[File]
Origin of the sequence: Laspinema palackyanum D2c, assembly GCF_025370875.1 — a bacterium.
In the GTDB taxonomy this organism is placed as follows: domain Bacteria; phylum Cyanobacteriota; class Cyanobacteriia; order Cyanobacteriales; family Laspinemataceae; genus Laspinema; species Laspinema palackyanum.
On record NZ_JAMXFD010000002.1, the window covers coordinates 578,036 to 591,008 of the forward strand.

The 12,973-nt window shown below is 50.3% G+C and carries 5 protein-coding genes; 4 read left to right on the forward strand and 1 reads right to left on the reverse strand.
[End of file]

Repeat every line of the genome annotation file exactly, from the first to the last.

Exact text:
Origin of the sequence: Laspinema palackyanum D2c, assembly GCF_025370875.1 — a bacterium.
In the GTDB taxonomy this organism is placed as follows: domain Bacteria; phylum Cyanobacteriota; class Cyanobacteriia; order Cyanobacteriales; family Laspinemataceae; genus Laspinema; species Laspinema palackyanum.
On record NZ_JAMXFD010000002.1, the window covers coordinates 578,036 to 591,008 of the forward strand.

The 12,973-nt window shown below is 50.3% G+C and carries 5 protein-coding genes; 4 read left to right on the forward strand and 1 reads right to left on the reverse strand.